MSC’s TIL Invests in New Baltimore Sparrows Point Container Terminal

Baltimore container terminal expansion
Plans call for adding a large container terminal to the redevelopment of the Bethlehem Steel site at Sparrows Point (Tradepoint Atlantic)

Published Oct 25, 2022 3:34 PM by The Maritime Executive

Plans were announced for the development of another major container terminal serving the Port of Baltimore and the U.S. East Coast to be located at the former Bethlehem Steel site at Sparrows Point.  MSC’s Terminal Investment Limited (TIL), is partnering with Tradepoint Atlantic, the developer of the site, for the container terminal which will increase by more than 50 percent the space of container operations within the port.

Announcing plans for the new container terminal the companies said that it would give Baltimore’s port a major competitive advantage along the U.S. Eastern Seaboard. The new facility will be the next phase in the development of the former site that once housed Bethlehem Steel’s operations including a large shipyard and the overall expansion of the Port of Baltimore’s operations. 

The addition of the new terminal, which will be located on 165 acres within the industrial park, comes at a time when the U.S. East Coast ports have been struggling to keep up with the surge in container volumes. There have been widespread reports of long waits for containerships calling at ports ranging from New York/New Jersey to Charleston, and Savannah, while ports along the coast from Boston to Jacksonville have been expanding to provide alternative capacity for the container shipping lines.

“This is one of the most important and consequential announcements we have made since setting out with our initial plans to redevelop the former Sparrows Point Steel Mill,” said Kerry Doyle, managing director of Tradepoint Atlantic. “Today’s announcement means that not only will Baltimore and Maryland remain competitive with other major East Coast ports for years to come, but that we will gain a substantial advantage over them.”

Officials pointed out that the new facility will be located less than 50 miles from Washington, D.C., and will serve the third biggest consumer market in the U.S. The new terminal will also have an on-dock rail facility at Coke Point, which will provide the closest link to the Midwest from any of the U.S. ports.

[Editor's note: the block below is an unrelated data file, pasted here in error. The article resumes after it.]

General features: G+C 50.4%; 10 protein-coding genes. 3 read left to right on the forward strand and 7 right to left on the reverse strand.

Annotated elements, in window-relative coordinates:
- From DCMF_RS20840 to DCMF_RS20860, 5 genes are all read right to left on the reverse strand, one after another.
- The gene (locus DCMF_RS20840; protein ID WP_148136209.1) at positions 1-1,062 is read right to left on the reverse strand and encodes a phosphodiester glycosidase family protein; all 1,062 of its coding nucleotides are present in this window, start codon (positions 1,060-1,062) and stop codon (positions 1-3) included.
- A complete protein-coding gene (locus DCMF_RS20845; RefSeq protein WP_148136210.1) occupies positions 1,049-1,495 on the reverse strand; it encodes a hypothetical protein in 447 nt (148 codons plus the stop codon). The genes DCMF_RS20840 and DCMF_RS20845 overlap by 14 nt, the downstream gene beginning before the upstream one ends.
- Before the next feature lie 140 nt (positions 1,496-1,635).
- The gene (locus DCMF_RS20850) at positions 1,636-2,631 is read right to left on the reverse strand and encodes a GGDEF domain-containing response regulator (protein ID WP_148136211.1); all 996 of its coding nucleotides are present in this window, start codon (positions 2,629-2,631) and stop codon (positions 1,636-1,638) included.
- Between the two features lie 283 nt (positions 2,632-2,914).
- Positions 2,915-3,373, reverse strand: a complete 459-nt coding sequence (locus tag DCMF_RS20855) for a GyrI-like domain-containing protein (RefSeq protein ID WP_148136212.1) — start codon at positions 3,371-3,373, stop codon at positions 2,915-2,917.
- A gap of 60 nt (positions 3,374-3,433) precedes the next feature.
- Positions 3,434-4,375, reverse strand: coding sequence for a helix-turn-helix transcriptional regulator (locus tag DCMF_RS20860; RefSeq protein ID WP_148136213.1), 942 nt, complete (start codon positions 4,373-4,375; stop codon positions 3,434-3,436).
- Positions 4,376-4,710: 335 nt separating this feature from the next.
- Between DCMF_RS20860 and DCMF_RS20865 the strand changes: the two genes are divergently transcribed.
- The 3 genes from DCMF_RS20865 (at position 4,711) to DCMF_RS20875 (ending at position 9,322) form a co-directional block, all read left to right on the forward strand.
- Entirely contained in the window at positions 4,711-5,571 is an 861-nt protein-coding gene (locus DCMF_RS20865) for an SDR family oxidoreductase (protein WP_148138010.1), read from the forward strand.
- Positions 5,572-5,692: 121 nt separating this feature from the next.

Sparrows Point was once the world’s largest iron and steel making facility operating alongside the shipyard that built ships for many years before converting to a repair yard facility. Operations ended at the site in 2014 and two years later plans were announced for the redevelopment of the site which consists of 3,300 acres including the East-West Berth which is 2,200 feet in length and the 1,000-foot finger pier. The development plan includes dredging to deepen the piers to have a depth ranging between 42 and 47 feet. Baltimore harbor along with the access channels was recently dredged to a depth of 50 feet to accommodate the larger containerships in addition to the port’s large volumes of Ro-Ro traffic.

The site was transformed into an industrial park with the redevelopment began eight years ago. It has been successful in attracting companies such as Amazon, BMW, FedEx, and Volkswagen to build and expand their footprint in the region.

Tom Van Eynde, Investment Director for North America at TIL Terminal noted that the development of this new terminal fits well with the company’s investment strategy to develop the much-needed additional container handling capacity. The company which was started by MSC in 2000, today is one of the largest container terminal operators with interest in 40 terminals in operation as well as two more under construction and options on two future sites. 

The Port of Baltimore has been investing in the growth of its container and port operations. Operated under a long-term agreement with Ports America Chesapeake, Baltimore’s Seagirt terminal currently has 284 acres and a capacity to handle 1.5 million TEU each year. A $166 million investment in the terminal saw the addition of new larger cranes as well as the addition of a second 50-foot-deep berth. Containers coming through the Port of Baltimore have increased significantly in the past decade rising from just 257,367 TEU in 2009 to 628,132 TEU in 2020, a growth of 144 percent.